I took Admiral Gimpy in to do her business at a small island in the San Andres anchorage. We paddled back and Shannon had the boat all ready to go. We weighed anchor at 10:15 am on July 27th with Bocas Del Toro on the brain. When we left the harbor we were getting some pretty decent wind, approximately 15-18 knots from the east. If our jib was whole we would have been able to use this wind for a nice sail, but unfortunately we could still only use the small corner of useable sail and therefore had to keep the motor on. The sun was shining and there were not many clouds so we considered ourselves lucky and motored on. We had checked the weather and were not expecting very much wind, so both the Gualby and us were expecting to need our motors the entire way. By sundown, about 8 hours later, the Gualby had only had the motor on for a couple of hours and were still about 2 miles ahead of us. We were both jealous of them and happy for them while we listened to our motor all night.
Late that night we picked up some storms on the radar, and we could see lighting east of us but headed our way. We knew that no matter how much we checked the weather we might run into a storm so we continued on with only positive thoughts to protect us. The storms soon caught up to us, and while the wind increased slightly it was far from frightening. The unnerving element which the storms brought was a ton of lightning. This was the first time since we left that we have seen more than maybe a few lighting strikes all night and even then it was from far away. This night we were getting them every few minutes and closer than I could believe. They were all around us, and if it weren’t for the fact that they are so scary I would have been able to appreciate how beautiful and amazing they were to watch.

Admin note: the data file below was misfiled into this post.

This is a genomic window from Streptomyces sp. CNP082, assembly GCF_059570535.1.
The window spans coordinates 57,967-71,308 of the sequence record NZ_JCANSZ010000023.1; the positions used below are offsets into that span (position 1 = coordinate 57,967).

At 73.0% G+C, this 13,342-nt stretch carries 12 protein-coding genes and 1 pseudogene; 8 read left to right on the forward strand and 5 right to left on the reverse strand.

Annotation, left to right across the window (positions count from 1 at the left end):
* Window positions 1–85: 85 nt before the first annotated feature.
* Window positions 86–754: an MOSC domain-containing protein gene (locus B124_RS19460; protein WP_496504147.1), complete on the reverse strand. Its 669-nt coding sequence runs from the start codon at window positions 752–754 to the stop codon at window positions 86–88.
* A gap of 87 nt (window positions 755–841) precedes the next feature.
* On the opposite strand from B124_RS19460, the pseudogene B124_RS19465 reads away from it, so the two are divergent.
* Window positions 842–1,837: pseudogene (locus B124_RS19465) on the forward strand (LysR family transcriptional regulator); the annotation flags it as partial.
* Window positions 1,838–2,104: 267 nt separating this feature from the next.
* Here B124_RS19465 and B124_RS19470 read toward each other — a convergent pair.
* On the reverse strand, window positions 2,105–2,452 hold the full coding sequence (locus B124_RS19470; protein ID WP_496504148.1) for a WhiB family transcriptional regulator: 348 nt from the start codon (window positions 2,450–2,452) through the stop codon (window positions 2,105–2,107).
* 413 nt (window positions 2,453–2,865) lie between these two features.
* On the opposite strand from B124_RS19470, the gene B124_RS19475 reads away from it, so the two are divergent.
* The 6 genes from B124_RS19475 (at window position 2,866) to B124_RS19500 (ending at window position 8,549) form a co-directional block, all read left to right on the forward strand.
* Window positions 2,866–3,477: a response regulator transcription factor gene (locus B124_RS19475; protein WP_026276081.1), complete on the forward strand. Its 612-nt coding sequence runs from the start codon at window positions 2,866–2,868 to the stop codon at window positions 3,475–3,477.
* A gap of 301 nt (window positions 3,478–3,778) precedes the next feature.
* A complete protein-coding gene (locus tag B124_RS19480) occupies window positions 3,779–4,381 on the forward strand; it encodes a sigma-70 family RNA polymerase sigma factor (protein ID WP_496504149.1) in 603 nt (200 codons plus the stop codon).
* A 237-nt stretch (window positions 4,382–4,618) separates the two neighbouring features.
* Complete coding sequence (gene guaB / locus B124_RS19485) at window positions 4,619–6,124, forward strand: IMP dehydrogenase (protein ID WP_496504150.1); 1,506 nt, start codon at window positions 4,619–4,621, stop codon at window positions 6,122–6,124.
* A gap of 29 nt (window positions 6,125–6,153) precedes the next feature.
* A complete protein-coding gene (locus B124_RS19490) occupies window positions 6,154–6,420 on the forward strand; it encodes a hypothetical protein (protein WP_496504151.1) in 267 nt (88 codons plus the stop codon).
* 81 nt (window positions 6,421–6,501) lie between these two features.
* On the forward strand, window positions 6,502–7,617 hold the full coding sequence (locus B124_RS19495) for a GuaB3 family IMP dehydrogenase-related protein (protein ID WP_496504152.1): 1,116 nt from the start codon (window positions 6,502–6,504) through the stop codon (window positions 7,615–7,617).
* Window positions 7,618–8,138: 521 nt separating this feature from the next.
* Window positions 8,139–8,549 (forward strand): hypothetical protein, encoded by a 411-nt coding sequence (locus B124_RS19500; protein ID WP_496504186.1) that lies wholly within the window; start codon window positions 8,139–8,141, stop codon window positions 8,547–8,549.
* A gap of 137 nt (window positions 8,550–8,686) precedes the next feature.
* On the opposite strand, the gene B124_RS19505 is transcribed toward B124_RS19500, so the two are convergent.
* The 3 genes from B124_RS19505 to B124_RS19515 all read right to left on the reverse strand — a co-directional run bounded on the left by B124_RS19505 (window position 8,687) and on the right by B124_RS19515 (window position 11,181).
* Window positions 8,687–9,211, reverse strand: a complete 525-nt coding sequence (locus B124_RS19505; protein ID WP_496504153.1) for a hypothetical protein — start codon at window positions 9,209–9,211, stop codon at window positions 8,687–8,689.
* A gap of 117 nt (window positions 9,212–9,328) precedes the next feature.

I have been reading sailing books, magazines, websites , etc. for the past three years and the different recommendations for dealing with a lightning storm are as numerous as the sources you check. Some people claim that having all your electronics and metal objects, including the engine, grounded to the metal seacocks (connected through the hull directly to the water) is the best thing that can be done. Other sources state that you should drag a set of jumper cables from your metal rigging into the water in order to create a clear path for the energy to transfer. Other sites claim the safest thing is to put rubber, such as a wetsuit, under your feet to keep from being electrocuted. Still other sites claim that the best thing to do is to hope for the best and hope that your insurance will cover a lightning strike because everything is going to get fried. While watching the spectacular display get closer and closer, I decided to take all of our portable electronics (handheld GPS, laptop, handheld VHF, etc) and put them in the oven which would theoretically shield them from being fried in the event of a direct hit.